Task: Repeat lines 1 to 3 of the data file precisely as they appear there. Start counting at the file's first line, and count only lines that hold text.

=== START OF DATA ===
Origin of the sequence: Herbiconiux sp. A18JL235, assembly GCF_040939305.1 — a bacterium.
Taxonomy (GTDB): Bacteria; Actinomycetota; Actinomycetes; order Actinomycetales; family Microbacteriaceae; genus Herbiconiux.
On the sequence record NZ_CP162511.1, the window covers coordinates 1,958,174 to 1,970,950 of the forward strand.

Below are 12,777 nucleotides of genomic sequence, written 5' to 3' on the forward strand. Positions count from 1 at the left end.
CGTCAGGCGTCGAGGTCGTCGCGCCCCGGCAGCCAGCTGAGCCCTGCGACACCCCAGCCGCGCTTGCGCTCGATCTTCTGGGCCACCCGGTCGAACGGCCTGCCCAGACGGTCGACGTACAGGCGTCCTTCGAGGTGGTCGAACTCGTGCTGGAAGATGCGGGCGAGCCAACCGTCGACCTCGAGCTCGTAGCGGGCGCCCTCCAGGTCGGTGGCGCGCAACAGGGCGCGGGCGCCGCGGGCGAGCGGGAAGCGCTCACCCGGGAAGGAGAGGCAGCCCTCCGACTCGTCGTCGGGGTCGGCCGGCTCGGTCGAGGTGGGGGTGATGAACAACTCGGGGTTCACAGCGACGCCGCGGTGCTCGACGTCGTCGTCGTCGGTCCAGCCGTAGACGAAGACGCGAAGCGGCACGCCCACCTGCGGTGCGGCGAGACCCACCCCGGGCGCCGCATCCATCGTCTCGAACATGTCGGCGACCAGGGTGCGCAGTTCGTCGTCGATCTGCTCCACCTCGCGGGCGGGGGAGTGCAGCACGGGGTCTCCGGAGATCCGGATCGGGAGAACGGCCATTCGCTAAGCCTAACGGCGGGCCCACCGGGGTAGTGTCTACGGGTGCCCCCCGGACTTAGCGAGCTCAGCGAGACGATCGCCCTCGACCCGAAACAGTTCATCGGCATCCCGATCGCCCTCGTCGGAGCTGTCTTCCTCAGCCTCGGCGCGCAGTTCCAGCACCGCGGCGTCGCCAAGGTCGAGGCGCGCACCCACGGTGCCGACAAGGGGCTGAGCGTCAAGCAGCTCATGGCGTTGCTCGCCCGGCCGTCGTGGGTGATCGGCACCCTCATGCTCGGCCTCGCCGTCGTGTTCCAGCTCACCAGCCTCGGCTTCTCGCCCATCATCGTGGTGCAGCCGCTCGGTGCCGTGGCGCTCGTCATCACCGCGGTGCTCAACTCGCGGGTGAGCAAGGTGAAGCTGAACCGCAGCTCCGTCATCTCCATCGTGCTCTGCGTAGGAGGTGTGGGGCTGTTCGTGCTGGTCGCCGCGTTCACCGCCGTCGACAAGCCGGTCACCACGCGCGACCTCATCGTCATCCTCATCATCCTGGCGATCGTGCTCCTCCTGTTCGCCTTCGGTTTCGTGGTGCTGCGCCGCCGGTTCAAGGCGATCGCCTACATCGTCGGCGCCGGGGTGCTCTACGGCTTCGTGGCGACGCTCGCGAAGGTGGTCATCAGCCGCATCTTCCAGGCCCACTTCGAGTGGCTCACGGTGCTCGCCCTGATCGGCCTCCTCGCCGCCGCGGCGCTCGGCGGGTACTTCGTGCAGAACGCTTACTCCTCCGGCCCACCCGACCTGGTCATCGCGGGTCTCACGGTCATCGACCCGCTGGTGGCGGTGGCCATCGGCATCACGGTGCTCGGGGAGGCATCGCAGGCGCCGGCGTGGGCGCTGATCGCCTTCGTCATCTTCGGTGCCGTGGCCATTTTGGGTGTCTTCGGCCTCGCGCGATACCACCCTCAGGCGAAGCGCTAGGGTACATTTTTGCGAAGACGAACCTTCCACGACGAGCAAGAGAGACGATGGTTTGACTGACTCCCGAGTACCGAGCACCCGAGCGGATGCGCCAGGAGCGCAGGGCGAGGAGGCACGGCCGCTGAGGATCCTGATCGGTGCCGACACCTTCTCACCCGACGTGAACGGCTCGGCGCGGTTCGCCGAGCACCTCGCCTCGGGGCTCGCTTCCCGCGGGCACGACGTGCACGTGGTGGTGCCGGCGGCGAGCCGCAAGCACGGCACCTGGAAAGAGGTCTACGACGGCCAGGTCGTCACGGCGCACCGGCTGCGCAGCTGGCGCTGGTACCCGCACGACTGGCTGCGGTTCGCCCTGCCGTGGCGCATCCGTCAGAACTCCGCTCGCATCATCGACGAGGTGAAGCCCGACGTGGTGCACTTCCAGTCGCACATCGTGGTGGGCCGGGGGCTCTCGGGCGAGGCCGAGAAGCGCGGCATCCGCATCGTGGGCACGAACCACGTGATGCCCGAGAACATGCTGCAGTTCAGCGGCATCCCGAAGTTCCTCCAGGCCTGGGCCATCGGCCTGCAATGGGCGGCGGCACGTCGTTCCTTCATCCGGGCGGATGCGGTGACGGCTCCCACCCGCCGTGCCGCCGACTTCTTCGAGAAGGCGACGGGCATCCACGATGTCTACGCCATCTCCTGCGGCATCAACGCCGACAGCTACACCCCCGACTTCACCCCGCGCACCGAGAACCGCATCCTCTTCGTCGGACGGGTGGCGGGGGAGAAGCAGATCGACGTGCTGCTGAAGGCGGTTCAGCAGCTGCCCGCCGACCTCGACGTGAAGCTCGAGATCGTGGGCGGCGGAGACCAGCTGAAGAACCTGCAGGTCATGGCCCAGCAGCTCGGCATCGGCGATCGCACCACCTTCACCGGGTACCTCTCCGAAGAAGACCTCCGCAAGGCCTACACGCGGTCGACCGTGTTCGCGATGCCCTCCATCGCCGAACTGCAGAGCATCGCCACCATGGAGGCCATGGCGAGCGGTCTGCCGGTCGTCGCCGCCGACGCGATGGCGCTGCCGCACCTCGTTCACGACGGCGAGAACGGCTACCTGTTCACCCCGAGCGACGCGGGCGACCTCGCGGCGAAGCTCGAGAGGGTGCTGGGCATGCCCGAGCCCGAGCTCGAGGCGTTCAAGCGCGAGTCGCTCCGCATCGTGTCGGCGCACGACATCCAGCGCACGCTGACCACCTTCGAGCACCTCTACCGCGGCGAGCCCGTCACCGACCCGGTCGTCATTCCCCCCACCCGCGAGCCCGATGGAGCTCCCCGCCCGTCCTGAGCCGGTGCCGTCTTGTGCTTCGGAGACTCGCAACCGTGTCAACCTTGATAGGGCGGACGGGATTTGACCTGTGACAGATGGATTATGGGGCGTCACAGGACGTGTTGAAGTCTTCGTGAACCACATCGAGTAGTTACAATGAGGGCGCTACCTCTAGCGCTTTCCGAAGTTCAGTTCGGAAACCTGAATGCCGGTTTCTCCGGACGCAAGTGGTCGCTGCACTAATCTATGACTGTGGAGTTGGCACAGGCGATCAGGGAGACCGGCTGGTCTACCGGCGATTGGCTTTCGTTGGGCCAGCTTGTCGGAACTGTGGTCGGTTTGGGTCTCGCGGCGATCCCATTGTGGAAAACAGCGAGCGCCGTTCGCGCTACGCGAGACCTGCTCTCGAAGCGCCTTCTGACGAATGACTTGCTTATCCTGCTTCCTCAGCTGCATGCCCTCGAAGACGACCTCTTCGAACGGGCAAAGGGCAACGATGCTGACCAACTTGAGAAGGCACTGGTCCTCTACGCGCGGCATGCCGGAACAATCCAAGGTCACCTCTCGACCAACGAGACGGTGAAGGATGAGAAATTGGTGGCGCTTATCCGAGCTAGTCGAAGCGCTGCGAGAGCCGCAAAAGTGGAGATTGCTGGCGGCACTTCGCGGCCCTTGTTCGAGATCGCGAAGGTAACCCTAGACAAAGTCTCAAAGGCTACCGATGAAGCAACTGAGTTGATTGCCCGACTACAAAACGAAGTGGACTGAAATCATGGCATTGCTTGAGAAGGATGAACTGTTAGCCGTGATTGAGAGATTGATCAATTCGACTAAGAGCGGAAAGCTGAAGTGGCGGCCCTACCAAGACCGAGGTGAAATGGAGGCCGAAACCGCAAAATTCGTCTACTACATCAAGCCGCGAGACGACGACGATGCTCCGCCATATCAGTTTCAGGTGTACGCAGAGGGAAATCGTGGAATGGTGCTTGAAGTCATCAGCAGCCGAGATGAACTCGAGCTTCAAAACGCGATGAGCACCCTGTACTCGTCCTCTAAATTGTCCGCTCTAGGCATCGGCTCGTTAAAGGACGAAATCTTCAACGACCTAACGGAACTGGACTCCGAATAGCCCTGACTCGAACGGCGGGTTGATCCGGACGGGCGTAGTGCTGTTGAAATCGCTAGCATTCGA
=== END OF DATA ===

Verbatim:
Origin of the sequence: Herbiconiux sp. A18JL235, assembly GCF_040939305.1 — a bacterium.
Taxonomy (GTDB): Bacteria; Actinomycetota; Actinomycetes; order Actinomycetales; family Microbacteriaceae; genus Herbiconiux.
On the sequence record NZ_CP162511.1, the window covers coordinates 1,958,174 to 1,970,950 of the forward strand.